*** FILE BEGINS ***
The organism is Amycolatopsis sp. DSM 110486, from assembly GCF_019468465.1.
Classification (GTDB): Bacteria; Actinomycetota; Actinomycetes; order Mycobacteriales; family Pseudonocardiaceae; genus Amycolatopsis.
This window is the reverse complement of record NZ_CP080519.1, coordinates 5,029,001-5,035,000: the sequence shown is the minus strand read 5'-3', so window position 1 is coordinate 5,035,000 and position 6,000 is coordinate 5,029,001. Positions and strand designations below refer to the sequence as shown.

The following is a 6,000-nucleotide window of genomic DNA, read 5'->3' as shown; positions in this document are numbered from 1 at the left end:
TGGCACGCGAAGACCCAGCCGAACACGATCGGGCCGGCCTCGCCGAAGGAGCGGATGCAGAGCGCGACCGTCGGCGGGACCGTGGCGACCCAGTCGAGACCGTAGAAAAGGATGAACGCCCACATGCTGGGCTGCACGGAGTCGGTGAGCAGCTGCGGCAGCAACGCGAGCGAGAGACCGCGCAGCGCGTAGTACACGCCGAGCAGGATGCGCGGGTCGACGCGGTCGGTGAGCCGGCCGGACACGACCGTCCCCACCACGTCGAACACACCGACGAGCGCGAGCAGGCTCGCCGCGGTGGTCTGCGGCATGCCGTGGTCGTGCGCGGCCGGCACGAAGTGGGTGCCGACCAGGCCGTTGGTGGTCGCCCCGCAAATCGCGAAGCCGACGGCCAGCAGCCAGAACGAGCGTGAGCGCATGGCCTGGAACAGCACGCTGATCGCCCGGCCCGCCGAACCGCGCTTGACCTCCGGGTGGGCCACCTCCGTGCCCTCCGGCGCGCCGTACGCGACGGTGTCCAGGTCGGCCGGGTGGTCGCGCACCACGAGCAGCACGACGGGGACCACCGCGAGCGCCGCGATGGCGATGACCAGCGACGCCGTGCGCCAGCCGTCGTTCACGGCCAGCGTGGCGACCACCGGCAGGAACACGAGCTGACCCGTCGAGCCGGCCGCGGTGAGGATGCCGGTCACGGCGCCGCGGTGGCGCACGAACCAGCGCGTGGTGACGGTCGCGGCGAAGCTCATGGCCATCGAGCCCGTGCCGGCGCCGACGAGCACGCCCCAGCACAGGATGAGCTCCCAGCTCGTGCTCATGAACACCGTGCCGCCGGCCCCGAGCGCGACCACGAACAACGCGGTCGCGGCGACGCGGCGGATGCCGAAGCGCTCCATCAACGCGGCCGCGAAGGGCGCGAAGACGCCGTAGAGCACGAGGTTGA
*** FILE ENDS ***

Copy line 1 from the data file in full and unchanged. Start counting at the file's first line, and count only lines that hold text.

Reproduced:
The organism is Amycolatopsis sp. DSM 110486, from assembly GCF_019468465.1.